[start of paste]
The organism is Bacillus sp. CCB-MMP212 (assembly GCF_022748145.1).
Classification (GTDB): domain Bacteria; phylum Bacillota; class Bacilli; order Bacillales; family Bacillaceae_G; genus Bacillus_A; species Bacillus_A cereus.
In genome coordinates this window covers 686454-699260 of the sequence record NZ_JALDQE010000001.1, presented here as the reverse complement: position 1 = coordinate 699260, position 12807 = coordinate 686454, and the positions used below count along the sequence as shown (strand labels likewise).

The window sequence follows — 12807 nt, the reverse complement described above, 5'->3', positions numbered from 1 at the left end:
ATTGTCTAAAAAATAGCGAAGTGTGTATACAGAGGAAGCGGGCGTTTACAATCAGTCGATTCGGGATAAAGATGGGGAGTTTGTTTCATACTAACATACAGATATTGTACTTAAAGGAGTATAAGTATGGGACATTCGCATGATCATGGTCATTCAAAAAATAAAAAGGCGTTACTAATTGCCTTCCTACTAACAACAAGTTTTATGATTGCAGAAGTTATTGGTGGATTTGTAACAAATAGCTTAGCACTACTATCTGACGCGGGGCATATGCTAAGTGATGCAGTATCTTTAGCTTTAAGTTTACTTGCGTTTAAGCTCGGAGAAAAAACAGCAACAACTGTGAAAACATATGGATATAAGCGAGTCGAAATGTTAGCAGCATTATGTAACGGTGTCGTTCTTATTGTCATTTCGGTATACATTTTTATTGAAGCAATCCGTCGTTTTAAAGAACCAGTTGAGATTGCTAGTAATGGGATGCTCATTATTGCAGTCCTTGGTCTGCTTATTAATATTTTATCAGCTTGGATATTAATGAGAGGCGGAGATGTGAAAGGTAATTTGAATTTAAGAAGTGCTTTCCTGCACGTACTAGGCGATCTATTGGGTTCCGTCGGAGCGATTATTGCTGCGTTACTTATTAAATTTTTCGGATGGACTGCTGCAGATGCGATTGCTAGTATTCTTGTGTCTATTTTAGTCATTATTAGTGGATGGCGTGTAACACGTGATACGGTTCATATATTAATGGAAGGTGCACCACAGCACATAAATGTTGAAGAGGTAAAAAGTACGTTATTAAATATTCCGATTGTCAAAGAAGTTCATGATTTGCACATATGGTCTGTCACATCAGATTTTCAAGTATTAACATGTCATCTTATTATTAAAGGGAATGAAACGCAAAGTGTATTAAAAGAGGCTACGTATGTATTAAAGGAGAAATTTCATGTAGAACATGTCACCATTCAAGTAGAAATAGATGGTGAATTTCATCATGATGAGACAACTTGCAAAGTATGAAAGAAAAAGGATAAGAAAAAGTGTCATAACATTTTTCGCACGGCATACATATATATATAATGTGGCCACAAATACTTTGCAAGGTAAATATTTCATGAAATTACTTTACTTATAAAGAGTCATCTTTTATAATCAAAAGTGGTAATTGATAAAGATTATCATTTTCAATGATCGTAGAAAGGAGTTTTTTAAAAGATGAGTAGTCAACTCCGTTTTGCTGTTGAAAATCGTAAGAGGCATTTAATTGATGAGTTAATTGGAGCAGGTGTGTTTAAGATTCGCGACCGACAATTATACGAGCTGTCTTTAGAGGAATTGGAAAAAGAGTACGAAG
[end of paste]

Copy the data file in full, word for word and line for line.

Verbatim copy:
The organism is Bacillus sp. CCB-MMP212 (assembly GCF_022748145.1).
Classification (GTDB): domain Bacteria; phylum Bacillota; class Bacilli; order Bacillales; family Bacillaceae_G; genus Bacillus_A; species Bacillus_A cereus.
In genome coordinates this window covers 686454-699260 of the sequence record NZ_JALDQE010000001.1, presented here as the reverse complement: position 1 = coordinate 699260, position 12807 = coordinate 686454, and the positions used below count along the sequence as shown (strand labels likewise).

The window sequence follows — 12807 nt, the reverse complement described above, 5'->3', positions numbered from 1 at the left end:
ATTGTCTAAAAAATAGCGAAGTGTGTATACAGAGGAAGCGGGCGTTTACAATCAGTCGATTCGGGATAAAGATGGGGAGTTTGTTTCATACTAACATACAGATATTGTACTTAAAGGAGTATAAGTATGGGACATTCGCATGATCATGGTCATTCAAAAAATAAAAAGGCGTTACTAATTGCCTTCCTACTAACAACAAGTTTTATGATTGCAGAAGTTATTGGTGGATTTGTAACAAATAGCTTAGCACTACTATCTGACGCGGGGCATATGCTAAGTGATGCAGTATCTTTAGCTTTAAGTTTACTTGCGTTTAAGCTCGGAGAAAAAACAGCAACAACTGTGAAAACATATGGATATAAGCGAGTCGAAATGTTAGCAGCATTATGTAACGGTGTCGTTCTTATTGTCATTTCGGTATACATTTTTATTGAAGCAATCCGTCGTTTTAAAGAACCAGTTGAGATTGCTAGTAATGGGATGCTCATTATTGCAGTCCTTGGTCTGCTTATTAATATTTTATCAGCTTGGATATTAATGAGAGGCGGAGATGTGAAAGGTAATTTGAATTTAAGAAGTGCTTTCCTGCACGTACTAGGCGATCTATTGGGTTCCGTCGGAGCGATTATTGCTGCGTTACTTATTAAATTTTTCGGATGGACTGCTGCAGATGCGATTGCTAGTATTCTTGTGTCTATTTTAGTCATTATTAGTGGATGGCGTGTAACACGTGATACGGTTCATATATTAATGGAAGGTGCACCACAGCACATAAATGTTGAAGAGGTAAAAAGTACGTTATTAAATATTCCGATTGTCAAAGAAGTTCATGATTTGCACATATGGTCTGTCACATCAGATTTTCAAGTATTAACATGTCATCTTATTATTAAAGGGAATGAAACGCAAAGTGTATTAAAAGAGGCTACGTATGTATTAAAGGAGAAATTTCATGTAGAACATGTCACCATTCAAGTAGAAATAGATGGTGAATTTCATCATGATGAGACAACTTGCAAAGTATGAAAGAAAAAGGATAAGAAAAAGTGTCATAACATTTTTCGCACGGCATACATATATATATAATGTGGCCACAAATACTTTGCAAGGTAAATATTTCATGAAATTACTTTACTTATAAAGAGTCATCTTTTATAATCAAAAGTGGTAATTGATAAAGATTATCATTTTCAATGATCGTAGAAAGGAGTTTTTTAAAAGATGAGTAGTCAACTCCGTTTTGCTGTTGAAAATCGTAAGAGGCATTTAATTGATGAGTTAATTGGAGCAGGTGTGTTTAAGATTCGCGACCGACAATTATACGAGCTGTCTTTAGAGGAATTGGAAAAAGAGTACGAAG